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Poster communications

Unprecedented NH3 emissions detected in the high-Arctic from the 2017 Canadian wildfires

Abstract : From August 17-22, 2017, simultaneous enhancements of ammonia (NH3), carbon monoxide (CO), hydrogen cyanide (HCN) and ethane (C2H6) were detected from ground-based solar absorption Fourier-transform infrared (FTIR) spectroscopic measurements at two high-Arctic sites: Eureka, Nunavut (80.05N, 86.42W) and Thule, Greenland (76.53N, 68.74W). These enhancements were attributed to wildfires in British Columbia and the Northwest Territories using FLEXPART back-trajectories and fire locations from MODIS and found to be the greatest observed enhancements in more than a decade of measurements at Eureka (2006-present) and Thule (1999-present). Observations of gas-phase NH3 from these wildfires illustrates that NH3 may undergo long-range transport and therefore wildfires may be a considerable source of NH3 in the summertime high-Arctic. However, the mechanisms leading to the long-range transport of wildfire emissions of NH3 and its potential impacts on the biosphere, air quality and climate of the high-Arctic are not well understood. In this study, enhancement ratios of NH3, HCN and C2H6 with respect to CO are calculated for fire-affected measurements at Eureka and Thule. The enhancement ratios of NH3, HCN and C2H6 are found to be different between sites and are observed to be strongly dependent on the time of measurement, which suggests that transport patterns of the smoke plume and differences in burning phase may have a strong influence on the measured concentrations of NH3. To further investigate these differences, satellite observations of NH3 and CO from the Infrared Atmospheric Sounding Instrument (IASI) are used to examine the spatial and temporal variabilities of NH3 during transport. Comparisons of IASI to high-resolution (0.25 x 0.3125) GEOS-Chem model results using Global Fire Assimilation System (GFAS) biomass burning emissions are also performed to evaluate the emission inventories and investigate the physical and chemical properties influencing the long-range transport of NH3 to the high-Arctic. Comparisons of GEOS-Chem model runs with and without seabird NH3 emissions show that wildfires are a considerable source of NH3 in the Arctic, leading to widespread enhanced surface NH3 concentrations in the Arctic, while seabird NH3 emissions results in local NH3 enhancements near the seabird colonies. These results indicate wildfire NH3 may be an important episodic source of NH3 in the Arctic in addition to the local seabird source.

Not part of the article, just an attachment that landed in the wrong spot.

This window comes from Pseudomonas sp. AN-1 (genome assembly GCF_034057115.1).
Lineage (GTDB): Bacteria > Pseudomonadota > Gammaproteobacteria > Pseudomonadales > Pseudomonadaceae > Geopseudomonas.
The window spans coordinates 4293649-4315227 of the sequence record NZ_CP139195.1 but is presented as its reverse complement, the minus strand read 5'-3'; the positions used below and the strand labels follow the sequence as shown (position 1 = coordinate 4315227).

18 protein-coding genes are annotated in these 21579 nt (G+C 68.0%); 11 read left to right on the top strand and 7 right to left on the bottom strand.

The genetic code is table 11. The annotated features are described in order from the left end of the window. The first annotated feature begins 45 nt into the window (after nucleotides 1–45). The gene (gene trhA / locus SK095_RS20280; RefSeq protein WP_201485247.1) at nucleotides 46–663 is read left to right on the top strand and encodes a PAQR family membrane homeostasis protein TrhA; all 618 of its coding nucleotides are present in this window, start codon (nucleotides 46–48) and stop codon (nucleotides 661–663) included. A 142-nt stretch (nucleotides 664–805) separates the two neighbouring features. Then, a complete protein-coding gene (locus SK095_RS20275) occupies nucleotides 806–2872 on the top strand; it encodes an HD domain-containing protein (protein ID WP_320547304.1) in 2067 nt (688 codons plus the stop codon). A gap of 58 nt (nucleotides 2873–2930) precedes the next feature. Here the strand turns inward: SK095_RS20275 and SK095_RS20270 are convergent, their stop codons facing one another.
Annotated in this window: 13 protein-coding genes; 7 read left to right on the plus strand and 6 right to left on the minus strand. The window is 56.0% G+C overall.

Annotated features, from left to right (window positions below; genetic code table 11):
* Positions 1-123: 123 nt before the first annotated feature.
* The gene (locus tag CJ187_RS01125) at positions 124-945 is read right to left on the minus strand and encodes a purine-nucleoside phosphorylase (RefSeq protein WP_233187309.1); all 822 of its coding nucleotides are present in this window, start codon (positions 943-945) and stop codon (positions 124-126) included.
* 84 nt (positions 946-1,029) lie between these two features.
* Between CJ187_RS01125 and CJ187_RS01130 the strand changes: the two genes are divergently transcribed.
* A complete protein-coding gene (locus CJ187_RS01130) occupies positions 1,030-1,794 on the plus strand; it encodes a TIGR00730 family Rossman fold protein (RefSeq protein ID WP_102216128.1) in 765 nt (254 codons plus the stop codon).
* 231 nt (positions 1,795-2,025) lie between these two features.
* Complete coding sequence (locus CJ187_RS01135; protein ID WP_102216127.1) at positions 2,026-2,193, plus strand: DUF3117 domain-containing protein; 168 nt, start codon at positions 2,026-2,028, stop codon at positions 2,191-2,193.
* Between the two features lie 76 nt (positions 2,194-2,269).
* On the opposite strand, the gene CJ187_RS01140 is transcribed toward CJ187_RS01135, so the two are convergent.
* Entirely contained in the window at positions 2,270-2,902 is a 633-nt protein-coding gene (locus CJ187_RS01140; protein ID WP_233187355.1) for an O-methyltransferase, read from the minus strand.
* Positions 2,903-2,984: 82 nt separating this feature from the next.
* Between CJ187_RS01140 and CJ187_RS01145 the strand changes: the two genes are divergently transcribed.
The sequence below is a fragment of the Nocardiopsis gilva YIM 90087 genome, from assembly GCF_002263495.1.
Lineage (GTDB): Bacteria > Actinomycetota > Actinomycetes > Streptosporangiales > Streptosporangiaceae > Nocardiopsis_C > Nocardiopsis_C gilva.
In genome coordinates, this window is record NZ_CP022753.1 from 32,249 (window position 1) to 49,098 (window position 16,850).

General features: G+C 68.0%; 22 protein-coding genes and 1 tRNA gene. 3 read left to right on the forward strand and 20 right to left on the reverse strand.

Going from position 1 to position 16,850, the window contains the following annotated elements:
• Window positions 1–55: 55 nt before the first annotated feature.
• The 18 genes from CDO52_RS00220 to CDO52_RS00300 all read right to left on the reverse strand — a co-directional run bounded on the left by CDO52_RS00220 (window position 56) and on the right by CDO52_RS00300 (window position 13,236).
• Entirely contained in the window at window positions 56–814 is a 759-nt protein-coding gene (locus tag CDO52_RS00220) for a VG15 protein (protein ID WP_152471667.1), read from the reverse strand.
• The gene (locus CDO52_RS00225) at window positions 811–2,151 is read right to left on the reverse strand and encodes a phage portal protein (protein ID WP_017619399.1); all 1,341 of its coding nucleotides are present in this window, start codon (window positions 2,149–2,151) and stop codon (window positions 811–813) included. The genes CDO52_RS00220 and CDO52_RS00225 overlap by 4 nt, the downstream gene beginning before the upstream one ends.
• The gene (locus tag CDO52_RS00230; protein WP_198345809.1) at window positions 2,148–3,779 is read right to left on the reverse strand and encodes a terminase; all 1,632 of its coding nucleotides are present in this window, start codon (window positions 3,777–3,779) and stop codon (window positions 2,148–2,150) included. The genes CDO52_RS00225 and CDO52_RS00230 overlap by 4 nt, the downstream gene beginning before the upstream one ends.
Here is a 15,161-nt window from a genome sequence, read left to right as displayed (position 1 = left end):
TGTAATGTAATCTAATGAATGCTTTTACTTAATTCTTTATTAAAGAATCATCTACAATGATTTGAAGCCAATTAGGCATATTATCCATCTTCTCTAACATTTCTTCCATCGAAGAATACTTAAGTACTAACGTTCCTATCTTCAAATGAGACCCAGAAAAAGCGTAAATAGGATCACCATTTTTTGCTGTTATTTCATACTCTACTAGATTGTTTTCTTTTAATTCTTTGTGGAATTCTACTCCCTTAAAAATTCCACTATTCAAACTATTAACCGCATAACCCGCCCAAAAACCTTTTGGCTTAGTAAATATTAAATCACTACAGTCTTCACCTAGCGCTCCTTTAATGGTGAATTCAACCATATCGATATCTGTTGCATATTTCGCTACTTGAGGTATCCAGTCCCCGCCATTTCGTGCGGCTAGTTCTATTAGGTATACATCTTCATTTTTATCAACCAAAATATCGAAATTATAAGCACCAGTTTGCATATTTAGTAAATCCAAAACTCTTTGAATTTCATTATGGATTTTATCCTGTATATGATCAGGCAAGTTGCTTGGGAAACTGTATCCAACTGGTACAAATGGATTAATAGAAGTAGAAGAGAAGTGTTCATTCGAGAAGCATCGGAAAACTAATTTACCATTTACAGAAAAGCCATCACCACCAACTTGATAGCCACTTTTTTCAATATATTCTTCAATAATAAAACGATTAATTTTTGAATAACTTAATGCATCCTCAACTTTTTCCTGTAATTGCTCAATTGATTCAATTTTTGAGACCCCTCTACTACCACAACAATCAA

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Poster communications
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Contributor : Catherine Cardon <>
Submitted on : Tuesday, January 1, 2019 - 6:48:51 PM
Last modification on : Thursday, June 4, 2020 - 10:24:08 AM


  • HAL Id : insu-01967905, version 1


Erik Lutsch, Kimberly Strong, Dylan B. A. Jones, Ivan Ortega, James W. Hannigan, et al.. Unprecedented NH3 emissions detected in the high-Arctic from the 2017 Canadian wildfires. AGU Fall Meeting 2018, Dec 2018, Washington, United States. ⟨insu-01967905⟩



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